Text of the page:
Tuesday, May 19, 2009

The What, Why, How, Purpose,and Meaning of Prayer: Part 3

Matthew 6:9-13: "This, then, is how you should pray: Our Father in heaven, hallowed by your name, your kingdom come, your will be done on earth as it is in heaven. Give us today our daily bread. Forgive us our debts, as we forgive our debtors. And lead us not into temptation, but deliver us from evil."

More on prayer. Are you excited? I certainly am. However, I have a big task in front of me. The Lord's Prayer. There is absolutely no way I can get all the way through this in the space I have so this will be a brief overview. For starters though, like my teacher Faye Chechowich said once, can you believe that 2,000 years after this prayer was first spoken, thousands, even millions, of people around the world recite this at least weekly if not daily. One little simple prayer has that impact and renown. Crazy isn't it? Yes, but we have a crazy God so it makes sense. But let's get into it shall we?

First thing I want to point out is this: Jesus did not say or command us to pray these exact words every Sunday at church. He just didn't. Read the text. He tells His disciples and the crowd listening that this is HOW they should pray. Jesus did not say, "Now, I command you all to pray this prayer at all your gatherings and services because this is the greatest of all prayers." Jesus doesn't say that. Not even close actually. I mean, I may get into trouble for saying this, but when you look at this prayer at first glance, it's really nothing special. When Jesus prays for Himself, His disciples, and all believers in John 17, THAT prayer is eloquent. That prayer tugs at the heart and probably got an enthusiastic "Oh yea," or "Amen brother," or "Yes Jesus." Read John 17 and I think you'll get what I'm talking about. So why have churches for two centuries now recited this prayer each and every Sunday? It is most certainly simple, eloquent, and straight to the point. It's easy. It's understandable. But maybe Jesus wanted us to look at the form over the content. I'm not discounting the power of this prayer at all, don't get me wrong. But I think that this prayer was supposed to be contemplated and studied for its form rather much more than its content.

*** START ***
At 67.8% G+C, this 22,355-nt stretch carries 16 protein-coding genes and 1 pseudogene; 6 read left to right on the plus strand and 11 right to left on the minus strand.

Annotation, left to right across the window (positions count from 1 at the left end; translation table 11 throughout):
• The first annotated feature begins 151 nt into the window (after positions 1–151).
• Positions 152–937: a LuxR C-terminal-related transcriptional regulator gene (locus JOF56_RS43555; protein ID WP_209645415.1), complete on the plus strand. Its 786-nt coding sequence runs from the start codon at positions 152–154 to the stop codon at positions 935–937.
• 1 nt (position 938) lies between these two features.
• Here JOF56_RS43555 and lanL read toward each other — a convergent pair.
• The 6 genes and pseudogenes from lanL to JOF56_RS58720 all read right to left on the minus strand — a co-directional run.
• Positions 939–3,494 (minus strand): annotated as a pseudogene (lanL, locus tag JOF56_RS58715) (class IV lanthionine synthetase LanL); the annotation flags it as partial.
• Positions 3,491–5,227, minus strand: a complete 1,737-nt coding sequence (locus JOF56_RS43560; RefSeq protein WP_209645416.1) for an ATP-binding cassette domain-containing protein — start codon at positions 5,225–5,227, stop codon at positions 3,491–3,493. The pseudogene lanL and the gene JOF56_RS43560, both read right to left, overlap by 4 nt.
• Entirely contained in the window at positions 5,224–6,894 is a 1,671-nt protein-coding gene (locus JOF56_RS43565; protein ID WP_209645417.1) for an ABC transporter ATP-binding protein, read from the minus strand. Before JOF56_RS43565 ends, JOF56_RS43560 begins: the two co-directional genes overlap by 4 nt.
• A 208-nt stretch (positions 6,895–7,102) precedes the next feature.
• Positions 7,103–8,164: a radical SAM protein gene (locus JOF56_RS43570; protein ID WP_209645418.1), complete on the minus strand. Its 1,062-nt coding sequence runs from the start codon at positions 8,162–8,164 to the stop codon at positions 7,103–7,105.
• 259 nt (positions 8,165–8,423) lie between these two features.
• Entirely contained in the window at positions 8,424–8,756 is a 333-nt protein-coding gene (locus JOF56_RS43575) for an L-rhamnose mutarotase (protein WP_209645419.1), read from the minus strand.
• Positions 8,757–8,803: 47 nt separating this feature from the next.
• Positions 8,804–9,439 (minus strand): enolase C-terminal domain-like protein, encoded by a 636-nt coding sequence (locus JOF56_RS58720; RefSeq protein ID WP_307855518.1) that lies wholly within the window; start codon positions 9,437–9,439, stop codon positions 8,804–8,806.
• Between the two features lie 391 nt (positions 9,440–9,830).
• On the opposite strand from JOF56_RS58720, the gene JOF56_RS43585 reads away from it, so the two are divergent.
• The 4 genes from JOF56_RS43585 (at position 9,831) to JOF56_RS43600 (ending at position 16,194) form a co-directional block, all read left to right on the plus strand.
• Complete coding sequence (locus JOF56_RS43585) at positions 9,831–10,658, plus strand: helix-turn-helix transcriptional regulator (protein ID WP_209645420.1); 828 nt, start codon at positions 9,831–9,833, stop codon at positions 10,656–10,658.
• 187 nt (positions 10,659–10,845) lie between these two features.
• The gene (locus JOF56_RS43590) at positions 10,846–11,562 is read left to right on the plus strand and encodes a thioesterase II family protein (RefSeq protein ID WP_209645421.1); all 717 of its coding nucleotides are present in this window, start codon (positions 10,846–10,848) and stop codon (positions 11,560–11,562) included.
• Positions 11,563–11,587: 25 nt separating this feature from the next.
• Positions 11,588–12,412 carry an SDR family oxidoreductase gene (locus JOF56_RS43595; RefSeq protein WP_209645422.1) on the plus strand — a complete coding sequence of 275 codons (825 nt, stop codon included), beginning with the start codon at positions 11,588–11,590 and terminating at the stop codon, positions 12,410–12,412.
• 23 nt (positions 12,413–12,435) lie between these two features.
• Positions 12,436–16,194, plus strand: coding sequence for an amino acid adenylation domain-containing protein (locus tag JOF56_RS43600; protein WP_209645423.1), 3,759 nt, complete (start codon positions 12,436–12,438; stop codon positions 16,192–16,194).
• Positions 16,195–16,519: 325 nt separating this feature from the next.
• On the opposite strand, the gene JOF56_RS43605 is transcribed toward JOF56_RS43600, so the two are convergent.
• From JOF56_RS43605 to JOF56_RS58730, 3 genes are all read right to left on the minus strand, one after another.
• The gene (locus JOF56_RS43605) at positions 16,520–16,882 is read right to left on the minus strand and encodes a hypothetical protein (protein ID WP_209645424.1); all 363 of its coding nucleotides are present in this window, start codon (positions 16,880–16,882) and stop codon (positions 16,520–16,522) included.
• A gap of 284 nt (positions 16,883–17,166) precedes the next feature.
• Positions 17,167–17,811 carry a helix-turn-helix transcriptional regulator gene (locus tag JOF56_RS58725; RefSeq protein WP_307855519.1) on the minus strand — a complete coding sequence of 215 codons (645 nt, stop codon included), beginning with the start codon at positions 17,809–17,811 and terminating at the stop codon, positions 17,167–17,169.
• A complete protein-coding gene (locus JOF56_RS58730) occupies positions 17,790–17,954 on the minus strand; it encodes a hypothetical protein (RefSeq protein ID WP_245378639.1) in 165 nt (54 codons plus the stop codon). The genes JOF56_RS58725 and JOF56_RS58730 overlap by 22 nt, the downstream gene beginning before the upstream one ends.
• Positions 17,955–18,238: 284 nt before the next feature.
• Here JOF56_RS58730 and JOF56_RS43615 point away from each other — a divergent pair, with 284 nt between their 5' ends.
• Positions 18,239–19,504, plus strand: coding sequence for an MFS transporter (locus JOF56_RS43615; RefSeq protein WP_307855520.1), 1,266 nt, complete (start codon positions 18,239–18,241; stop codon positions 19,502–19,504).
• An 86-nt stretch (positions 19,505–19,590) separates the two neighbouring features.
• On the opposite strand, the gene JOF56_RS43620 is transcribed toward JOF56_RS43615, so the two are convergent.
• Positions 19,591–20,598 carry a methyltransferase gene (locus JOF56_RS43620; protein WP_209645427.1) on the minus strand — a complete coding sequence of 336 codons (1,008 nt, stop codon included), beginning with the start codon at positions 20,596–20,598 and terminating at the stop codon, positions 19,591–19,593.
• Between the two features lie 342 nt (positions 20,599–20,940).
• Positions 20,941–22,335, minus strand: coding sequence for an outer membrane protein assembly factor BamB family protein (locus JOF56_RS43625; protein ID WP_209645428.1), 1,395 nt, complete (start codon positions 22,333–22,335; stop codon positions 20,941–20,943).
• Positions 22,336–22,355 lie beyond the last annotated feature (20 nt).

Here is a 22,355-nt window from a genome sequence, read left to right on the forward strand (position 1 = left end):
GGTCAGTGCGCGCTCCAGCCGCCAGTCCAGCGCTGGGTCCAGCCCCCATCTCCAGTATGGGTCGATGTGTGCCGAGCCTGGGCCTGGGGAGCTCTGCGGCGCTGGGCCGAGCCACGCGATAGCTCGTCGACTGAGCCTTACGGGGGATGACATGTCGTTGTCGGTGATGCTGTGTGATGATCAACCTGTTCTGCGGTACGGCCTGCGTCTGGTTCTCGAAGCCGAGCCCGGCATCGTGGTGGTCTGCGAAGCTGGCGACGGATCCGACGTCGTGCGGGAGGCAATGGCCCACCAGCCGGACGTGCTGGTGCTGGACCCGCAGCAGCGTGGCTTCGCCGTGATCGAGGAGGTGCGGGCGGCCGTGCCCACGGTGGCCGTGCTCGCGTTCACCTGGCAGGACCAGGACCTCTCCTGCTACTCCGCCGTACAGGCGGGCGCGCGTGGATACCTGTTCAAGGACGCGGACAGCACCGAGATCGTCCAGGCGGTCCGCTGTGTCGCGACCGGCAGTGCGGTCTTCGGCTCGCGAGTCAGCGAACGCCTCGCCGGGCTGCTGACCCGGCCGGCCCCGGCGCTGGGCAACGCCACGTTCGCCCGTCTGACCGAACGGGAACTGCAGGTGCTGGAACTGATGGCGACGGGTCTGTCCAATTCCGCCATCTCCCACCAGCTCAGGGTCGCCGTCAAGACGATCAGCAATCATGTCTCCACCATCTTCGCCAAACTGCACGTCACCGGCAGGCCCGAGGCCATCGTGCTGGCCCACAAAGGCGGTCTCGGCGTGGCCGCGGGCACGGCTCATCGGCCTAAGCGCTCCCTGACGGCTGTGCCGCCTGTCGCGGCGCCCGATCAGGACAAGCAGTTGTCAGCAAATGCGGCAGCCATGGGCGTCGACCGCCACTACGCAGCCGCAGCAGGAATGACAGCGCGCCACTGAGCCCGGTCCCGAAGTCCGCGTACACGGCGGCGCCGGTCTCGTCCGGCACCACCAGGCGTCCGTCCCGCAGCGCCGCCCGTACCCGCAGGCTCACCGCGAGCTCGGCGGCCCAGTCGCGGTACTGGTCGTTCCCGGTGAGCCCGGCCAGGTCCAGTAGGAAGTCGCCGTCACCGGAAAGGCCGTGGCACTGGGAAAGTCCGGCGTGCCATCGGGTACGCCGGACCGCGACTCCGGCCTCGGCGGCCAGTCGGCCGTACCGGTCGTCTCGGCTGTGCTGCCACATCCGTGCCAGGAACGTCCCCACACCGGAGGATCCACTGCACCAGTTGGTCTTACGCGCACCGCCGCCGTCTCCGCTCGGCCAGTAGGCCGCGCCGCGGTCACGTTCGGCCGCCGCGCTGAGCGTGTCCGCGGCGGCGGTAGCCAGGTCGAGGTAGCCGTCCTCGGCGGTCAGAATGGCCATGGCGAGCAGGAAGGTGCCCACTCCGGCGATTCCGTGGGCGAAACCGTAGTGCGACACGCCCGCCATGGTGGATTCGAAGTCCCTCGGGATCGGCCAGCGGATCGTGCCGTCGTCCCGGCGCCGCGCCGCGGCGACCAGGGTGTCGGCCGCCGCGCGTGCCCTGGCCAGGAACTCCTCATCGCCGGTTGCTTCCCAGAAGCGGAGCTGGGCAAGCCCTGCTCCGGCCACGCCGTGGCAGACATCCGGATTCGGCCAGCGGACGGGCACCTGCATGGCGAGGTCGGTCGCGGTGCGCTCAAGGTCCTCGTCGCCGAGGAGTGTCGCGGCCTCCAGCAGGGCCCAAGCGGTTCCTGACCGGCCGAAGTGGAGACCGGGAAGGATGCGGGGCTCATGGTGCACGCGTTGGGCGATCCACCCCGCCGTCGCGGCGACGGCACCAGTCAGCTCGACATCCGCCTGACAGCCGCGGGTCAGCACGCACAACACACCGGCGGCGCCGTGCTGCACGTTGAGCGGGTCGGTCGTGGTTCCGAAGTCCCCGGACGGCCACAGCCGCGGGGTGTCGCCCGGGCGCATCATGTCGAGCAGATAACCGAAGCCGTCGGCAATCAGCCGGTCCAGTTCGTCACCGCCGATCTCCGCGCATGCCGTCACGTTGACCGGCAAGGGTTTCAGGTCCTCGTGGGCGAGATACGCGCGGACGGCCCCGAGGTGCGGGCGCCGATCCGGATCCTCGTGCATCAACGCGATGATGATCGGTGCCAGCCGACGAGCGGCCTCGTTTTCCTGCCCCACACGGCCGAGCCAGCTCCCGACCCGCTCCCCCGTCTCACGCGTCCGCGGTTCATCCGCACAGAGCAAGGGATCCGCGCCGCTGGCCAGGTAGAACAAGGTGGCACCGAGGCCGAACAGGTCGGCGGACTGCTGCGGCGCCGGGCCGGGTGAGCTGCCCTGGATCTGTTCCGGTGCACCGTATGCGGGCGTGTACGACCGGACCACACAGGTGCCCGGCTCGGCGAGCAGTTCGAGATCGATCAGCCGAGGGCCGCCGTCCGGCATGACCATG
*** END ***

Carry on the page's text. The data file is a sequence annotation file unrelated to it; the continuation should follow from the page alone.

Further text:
Stay with me. What I'm saying is that Jesus presented this prayer to teach us HOW to pray rather than WHAT to pray. Consider the following formula I pulled out from this prayer. And no, this is not original, I stole or borrowed is probably a better term for it from my youth pastor. Perhaps, the how of prayer should be God, others, self.

This prayer starts out with Jesus' recognition and yearning desire for God's name to be renown and revered throughout the earth. He was simply throwing up praises to His Abba Father who He loved beyond our human comprehension. He wants us to think of our Abba Father first, not ourselves. Amen? And then Jesus goes on to say that He wants the Father's kingdom, the kingdom of God, to come where His will will be done on earth as it is heaven. Let me paraphrase if I can have that liberty. Jesus wanted the kingdom of God to reign on earth as it is in heaven, but He also wanted it to become a reality. Jesus wanted the Father's will to become a reality on earth as well because He knew that would be the best possible place for His people to be in. That's what I like to call the outward-ness of prayer. Jesus showed us that an outward mentality for others is as important as an inward mentality for yourselves in prayer. And finally Jesus wraps this prayer up asking, begging the Father to provide, forgive, and guide. Jesus was modeling for us that it is perfectly fine to ask God for the essentials for yourself. It's ok to come before your Heavenly Father in prayer and ask for food, forgiveness, and protection. But, it can't be the first priority during prayer. Again, God, others self.

Remember, prayer should be outward as well as inward. This, I believe, is what Jesus was getting at when He recited this prayer. He wasn't telling us to say these beautiful words in this exact order every Sunday. He was, however, showing us a formula for prayer. Why? Because prayer is one of the most confusing, mysterious gifts and tool God have given us. In a very crude sense, Jesus was dumbing it down for us so we can have a simple formula for prayer.

Think about what I've said. I will too. Read the text again. See if the Holy Spirit will awake in you a deeper understanding of this passage. I will too. Thank you Jesus. Grace and Peace.

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